Character Development (Part 4)


Sorry for acquiring the M.I.A. status! I realize I’ve been a bad blog mistress. *hangs head in shame* But I’ve been away a few times and have not had internet access the entire time. So that’s my excuse. 😛 Plus, I’ve been lazy. So that’s two. And without further ado…

Today’s topic pertains as to why your readers should get to know your characters gradually.

Readers should get to know your characters gradually.Because your story needs to be realistic for people to enjoy it. Again, readers need to relate to your charries. Just like real people, characters should not give up all their secrets at once. Every story needs an element to some degree of suspense. Without it, there’s no point in continuing to read, you know?

So let the reader get to know your babies by means of a few different ways (and I’m sure these aren’t all, so feel free to add more in the comments 🙂 ):

1) Foreshadow

This is extremely helpful in peaking a reader’s interest. There are several ways to do this. A few are having the MC’s friend say something pertaining to the secret without spilling the beans. Something like, “Hey, you over it yet?” What would the MC be over? A broken relationship? A death? Some traumatic event?

Another way is to have something happen that might freak out the MC. If their house got burned to the ground when they were young, maybe someone lighting a match could give them a jolt. This one is very subtle and I like it because the reader could pass it up as, “oh, maybe they weren’t expecting that and just got startled.” Then later on, it’s like, “BAM! Bet you didn’t see that coming!”

I don’t know. I’m stupid. Anyway.

2) Have them hold back.

Maybe they are hostile toward someone or some thing because they have bad memories – memories which probably should/could fuel the story.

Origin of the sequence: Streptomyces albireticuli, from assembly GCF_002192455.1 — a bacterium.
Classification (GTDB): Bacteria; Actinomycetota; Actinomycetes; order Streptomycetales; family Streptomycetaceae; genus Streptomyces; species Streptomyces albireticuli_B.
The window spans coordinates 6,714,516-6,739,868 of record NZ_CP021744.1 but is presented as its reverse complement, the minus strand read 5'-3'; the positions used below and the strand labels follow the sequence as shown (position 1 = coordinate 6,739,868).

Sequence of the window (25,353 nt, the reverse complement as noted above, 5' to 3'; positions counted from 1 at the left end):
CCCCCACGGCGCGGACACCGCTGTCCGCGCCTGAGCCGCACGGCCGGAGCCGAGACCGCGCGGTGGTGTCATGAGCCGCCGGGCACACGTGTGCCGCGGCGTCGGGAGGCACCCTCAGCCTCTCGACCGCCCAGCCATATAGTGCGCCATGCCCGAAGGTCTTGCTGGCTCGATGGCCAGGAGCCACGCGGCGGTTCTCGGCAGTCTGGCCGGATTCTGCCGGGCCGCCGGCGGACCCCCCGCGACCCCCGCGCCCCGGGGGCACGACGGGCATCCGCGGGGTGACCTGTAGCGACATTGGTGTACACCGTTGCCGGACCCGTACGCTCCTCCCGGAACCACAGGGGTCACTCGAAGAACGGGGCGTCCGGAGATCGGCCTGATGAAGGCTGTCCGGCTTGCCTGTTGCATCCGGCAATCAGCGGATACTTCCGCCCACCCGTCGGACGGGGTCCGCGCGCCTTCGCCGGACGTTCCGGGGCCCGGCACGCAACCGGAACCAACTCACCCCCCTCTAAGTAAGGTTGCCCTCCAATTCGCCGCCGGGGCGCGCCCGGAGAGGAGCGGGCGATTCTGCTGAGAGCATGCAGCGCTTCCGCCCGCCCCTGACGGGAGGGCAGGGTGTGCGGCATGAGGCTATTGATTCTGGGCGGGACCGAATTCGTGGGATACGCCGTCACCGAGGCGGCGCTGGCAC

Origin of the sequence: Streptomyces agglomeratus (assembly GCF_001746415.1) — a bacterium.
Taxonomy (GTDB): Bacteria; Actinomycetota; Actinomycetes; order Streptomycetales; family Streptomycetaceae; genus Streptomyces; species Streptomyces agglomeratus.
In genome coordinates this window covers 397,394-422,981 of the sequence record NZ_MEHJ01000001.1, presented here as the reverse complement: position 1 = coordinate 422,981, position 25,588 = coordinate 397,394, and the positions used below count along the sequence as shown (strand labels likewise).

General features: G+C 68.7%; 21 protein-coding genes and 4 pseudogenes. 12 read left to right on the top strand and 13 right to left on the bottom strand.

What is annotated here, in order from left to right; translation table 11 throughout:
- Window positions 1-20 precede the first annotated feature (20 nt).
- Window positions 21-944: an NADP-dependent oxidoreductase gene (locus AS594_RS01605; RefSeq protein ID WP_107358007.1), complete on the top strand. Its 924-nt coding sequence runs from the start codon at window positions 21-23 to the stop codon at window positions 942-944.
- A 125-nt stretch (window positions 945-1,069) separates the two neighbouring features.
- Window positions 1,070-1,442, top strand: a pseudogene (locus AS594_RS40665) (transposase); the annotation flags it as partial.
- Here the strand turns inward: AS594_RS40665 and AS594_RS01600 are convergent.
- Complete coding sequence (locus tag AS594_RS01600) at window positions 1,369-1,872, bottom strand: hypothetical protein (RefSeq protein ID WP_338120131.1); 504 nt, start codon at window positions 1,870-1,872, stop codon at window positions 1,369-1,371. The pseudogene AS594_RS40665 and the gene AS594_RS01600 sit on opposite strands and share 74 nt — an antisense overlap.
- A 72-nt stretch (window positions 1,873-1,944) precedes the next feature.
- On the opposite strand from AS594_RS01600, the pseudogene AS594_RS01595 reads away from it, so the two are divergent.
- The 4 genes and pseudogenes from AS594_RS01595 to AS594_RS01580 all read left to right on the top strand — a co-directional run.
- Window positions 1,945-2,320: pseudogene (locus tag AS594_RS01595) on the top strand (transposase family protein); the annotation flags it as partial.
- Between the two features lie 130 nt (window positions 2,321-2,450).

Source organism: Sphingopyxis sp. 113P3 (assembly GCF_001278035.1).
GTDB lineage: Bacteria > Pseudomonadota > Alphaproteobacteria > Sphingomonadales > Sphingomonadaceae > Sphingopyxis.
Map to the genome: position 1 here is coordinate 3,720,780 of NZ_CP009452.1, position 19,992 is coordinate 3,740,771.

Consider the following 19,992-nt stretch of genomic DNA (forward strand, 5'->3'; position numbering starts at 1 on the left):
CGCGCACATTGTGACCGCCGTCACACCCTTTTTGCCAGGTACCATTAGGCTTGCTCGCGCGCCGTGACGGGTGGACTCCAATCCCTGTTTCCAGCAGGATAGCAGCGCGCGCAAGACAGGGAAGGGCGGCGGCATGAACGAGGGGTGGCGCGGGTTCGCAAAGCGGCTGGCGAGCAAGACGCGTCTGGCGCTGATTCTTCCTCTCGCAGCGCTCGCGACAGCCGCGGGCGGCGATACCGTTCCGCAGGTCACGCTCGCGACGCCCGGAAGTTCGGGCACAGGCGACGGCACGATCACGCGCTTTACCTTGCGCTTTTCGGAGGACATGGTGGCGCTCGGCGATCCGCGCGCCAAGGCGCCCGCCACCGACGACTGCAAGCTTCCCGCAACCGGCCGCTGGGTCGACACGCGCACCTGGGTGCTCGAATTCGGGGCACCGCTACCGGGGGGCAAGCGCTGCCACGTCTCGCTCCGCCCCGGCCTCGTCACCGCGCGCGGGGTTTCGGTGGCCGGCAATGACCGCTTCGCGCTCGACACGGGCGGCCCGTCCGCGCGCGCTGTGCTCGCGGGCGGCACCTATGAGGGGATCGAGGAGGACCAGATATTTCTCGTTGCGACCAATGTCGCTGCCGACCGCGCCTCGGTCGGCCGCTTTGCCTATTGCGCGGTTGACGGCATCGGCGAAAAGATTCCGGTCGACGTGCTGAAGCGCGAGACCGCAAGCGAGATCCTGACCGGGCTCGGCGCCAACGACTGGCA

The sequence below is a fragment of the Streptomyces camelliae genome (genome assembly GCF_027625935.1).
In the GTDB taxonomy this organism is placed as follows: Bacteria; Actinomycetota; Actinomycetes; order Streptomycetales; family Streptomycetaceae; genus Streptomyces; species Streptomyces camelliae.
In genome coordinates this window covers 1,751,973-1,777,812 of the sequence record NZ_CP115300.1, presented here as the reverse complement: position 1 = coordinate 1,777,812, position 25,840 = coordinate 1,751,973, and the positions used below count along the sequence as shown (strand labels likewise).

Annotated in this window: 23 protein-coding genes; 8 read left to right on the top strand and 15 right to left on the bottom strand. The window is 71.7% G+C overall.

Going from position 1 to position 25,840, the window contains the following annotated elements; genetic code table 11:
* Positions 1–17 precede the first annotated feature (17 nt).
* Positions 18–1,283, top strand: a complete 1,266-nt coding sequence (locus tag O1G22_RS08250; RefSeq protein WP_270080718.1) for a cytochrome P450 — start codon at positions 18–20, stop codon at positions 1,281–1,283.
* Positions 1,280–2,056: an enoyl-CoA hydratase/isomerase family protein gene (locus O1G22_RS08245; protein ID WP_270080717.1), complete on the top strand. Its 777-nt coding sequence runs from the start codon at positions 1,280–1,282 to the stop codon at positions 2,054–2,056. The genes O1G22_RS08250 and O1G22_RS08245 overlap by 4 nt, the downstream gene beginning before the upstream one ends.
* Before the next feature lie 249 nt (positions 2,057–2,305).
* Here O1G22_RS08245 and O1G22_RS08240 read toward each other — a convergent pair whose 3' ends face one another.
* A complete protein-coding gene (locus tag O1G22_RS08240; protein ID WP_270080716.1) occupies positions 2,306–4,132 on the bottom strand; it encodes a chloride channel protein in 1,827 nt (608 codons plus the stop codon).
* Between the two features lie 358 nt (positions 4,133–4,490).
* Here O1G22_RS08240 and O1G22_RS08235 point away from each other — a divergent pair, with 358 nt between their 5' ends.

3) There needs to be a reason they act like that.

This kind of goes in line with the second “method,” so to speak. They behave a certain way toward something, but you can’t just have them act like it for no reason. They’re in a bad mood. Why? They’re depressed. Why? They don’t like a certain fashion. Is it because their ex dressed that way and it brings back painful memories? They don’t want to go to that restaurant. Why?

I hope you see what I’m getting at. 😛

If not, grab a human translator that speaks crazy or something. Or just ask for clarification in the comments.

Note: This not only pertains to your MC, but also to all other characters whether they be friends, allies, or villains.

We’ve got three more parts to this 7-part-character-development series. Hang in there. 😉

God bless!

Rana

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2 thoughts on “Character Development (Part 4)

  1. I definitely agree with you. Pacing is so important. I tend to find it easier with my non-POV characters. Whenever I hold back crucial things from a POV character I feel like I’m cheating the reader somehow, or that it sounds forced. Any suggestions? 🙂

    Liked by 1 person

  2. Pingback: Character Development (Part 1) and What Can We Learn From Batman? | The Villain Authoress

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